From the list you just created, what is one fear you would like to work on now? Commit to one small action you will take in the next week to experiment with facing that fear head-on. See the effect it has on your empowered view of yourself.

Create a “brag sheet”

Walker also suggests keeping your “wins” top-of-mind and refer to them on a regular basis. A “brag sheet” outlines anything you’ve done that you are proud of and makes you feel confident and in control. The key is to keep it someplace visible so you can see it regularly. Here is a quick guide to keeping track of your accomplishments on a regular basis so you’re constantly reminded of your successes. (By the way, don’t forget to add that fear-facing action you took during the week!)

Acknowledge the improvements

After taking these steps, note the degree to which you feel in control. As you may have observed, empowerment emerges when you have an awareness of yourself, your fears, and your needs.

By addressing the things that scare you and how to stop them from holding you back, your fears and uncertainty will make way for a more confident, empowered you!

Tags:

Related Posts

by
I became acquainted with Idealist in late 2000 while working in the career development office at a private liberal arts college in NYC. I used it almost daily to help students and alumni find meaningful careers. After a 12-year stint in higher education, I worked as a career coach for professionals in various industries (and still used Idealist). During one of those many searches, a listing really caught my eye- the one for the newly-created position, Careers Program Coordinator. So... I jumped at the opportunity. Since then, I took on the role of Manager of Career Content for Idealist Careers, creating career content for job seekers, leaders, and other nonprofit professionals. Understanding the roles that a positive outlook and holistic self-care play in career success, I've shared with our readers time-honored methods for improving confidence and productivity. Now, as Manager of College and Professional Development, my focus is on lifting the advice from Idealist Careers "off the page". Drawing from my experience in career development, I propel job seekers and career changers towards taking control of their searches with confidence and removing fear, uncertainty, and other blocks to success via in-person workshops and seminars, webinars, and conference programming. My great loves are cooking (preferably without a recipe, otherwise I doctor it up), dancing, live cultural performances, identifying the tasting notes in a good cup of coffee, exploring neighborhoods for hidden gems, and anything else that sparks the senses and allows me to experience all the beauty, dynamism, and intrigue that vivaciously living in a remarkable world offers.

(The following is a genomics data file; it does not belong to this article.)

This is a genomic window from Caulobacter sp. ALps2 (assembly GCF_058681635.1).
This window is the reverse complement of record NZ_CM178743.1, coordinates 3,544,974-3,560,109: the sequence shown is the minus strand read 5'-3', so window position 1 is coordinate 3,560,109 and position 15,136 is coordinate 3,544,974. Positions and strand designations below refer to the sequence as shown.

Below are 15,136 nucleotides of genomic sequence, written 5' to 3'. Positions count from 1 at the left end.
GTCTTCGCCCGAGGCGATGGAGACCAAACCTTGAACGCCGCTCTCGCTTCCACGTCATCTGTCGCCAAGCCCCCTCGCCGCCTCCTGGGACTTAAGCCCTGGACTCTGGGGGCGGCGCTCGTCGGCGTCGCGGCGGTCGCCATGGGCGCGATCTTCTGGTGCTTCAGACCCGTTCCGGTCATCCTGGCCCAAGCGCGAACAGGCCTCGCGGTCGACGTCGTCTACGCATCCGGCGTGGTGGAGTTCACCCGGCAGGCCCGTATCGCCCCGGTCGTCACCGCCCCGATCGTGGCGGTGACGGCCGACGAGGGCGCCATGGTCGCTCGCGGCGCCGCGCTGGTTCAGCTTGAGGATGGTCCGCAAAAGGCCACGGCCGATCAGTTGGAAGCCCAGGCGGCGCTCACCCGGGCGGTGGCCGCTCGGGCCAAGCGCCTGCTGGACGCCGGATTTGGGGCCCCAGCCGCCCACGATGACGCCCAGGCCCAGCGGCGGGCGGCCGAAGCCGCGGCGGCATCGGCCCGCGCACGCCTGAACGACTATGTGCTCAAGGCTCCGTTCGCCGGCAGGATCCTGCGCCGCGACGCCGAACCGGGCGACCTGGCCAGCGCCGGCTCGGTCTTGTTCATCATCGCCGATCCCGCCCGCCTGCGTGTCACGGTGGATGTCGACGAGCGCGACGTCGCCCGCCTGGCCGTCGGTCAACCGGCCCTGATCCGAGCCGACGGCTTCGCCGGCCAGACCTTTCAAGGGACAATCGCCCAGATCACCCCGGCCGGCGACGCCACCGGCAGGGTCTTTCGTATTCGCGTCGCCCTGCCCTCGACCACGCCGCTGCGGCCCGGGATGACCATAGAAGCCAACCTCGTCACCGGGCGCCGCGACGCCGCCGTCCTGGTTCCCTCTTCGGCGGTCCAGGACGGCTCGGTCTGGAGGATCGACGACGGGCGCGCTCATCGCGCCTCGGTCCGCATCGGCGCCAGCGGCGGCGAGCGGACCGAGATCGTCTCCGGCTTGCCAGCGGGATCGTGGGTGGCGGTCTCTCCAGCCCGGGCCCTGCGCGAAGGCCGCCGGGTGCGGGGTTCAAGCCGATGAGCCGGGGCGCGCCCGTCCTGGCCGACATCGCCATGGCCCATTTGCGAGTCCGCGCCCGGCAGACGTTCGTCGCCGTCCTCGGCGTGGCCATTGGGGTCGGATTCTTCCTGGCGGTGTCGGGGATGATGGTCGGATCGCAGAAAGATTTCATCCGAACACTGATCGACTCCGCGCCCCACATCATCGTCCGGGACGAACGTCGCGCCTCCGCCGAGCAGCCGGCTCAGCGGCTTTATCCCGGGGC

8 common mistakes to avoid when job hunting When putting your passion for change into practice fails: Lessons on starting a nonprofit

Comments

    • Chas
    • April 9, 2015

    “Our ordinary mind always tries to persuade us that we are nothing but acorns and that our greatest happiness will be to become bigger, fatter, shinier acorns; but that is of interest only to pigs. Our faith gives us knowledge of something better: that we can become oak trees.” ~E.F. Schumacher

  1. Great piece

Comments are closed.
0 shares